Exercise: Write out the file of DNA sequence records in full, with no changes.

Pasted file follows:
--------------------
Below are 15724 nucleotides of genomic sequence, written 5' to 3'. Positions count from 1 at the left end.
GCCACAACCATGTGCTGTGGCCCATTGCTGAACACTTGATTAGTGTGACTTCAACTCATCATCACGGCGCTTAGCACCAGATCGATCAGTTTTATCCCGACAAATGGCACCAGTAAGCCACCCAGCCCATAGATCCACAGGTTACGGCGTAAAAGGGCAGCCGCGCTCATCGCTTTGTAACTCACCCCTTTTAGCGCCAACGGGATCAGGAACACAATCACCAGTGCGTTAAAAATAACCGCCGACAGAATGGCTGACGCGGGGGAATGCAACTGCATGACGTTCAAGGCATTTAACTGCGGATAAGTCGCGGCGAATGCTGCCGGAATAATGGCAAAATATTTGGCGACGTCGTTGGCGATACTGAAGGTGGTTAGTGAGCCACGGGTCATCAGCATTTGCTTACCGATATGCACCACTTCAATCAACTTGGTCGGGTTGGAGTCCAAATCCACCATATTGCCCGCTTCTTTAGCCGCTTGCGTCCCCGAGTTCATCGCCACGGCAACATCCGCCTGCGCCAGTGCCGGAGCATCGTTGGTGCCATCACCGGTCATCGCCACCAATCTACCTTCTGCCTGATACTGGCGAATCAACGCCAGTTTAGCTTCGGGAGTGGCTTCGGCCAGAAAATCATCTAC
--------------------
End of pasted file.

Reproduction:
Below are 15724 nucleotides of genomic sequence, written 5' to 3'. Positions count from 1 at the left end.
GCCACAACCATGTGCTGTGGCCCATTGCTGAACACTTGATTAGTGTGACTTCAACTCATCATCACGGCGCTTAGCACCAGATCGATCAGTTTTATCCCGACAAATGGCACCAGTAAGCCACCCAGCCCATAGATCCACAGGTTACGGCGTAAAAGGGCAGCCGCGCTCATCGCTTTGTAACTCACCCCTTTTAGCGCCAACGGGATCAGGAACACAATCACCAGTGCGTTAAAAATAACCGCCGACAGAATGGCTGACGCGGGGGAATGCAACTGCATGACGTTCAAGGCATTTAACTGCGGATAAGTCGCGGCGAATGCTGCCGGAATAATGGCAAAATATTTGGCGACGTCGTTGGCGATACTGAAGGTGGTTAGTGAGCCACGGGTCATCAGCATTTGCTTACCGATATGCACCACTTCAATCAACTTGGTCGGGTTGGAGTCCAAATCCACCATATTGCCCGCTTCTTTAGCCGCTTGCGTCCCCGAGTTCATCGCCACGGCAACATCCGCCTGCGCCAGTGCCGGAGCATCGTTGGTGCCATCACCGGTCATCGCCACCAATCTACCTTCTGCCTGATACTGGCGAATCAACGCCAGTTTAGCTTCGGGAGTGGCTTCGGCCAGAAAATCATCTAC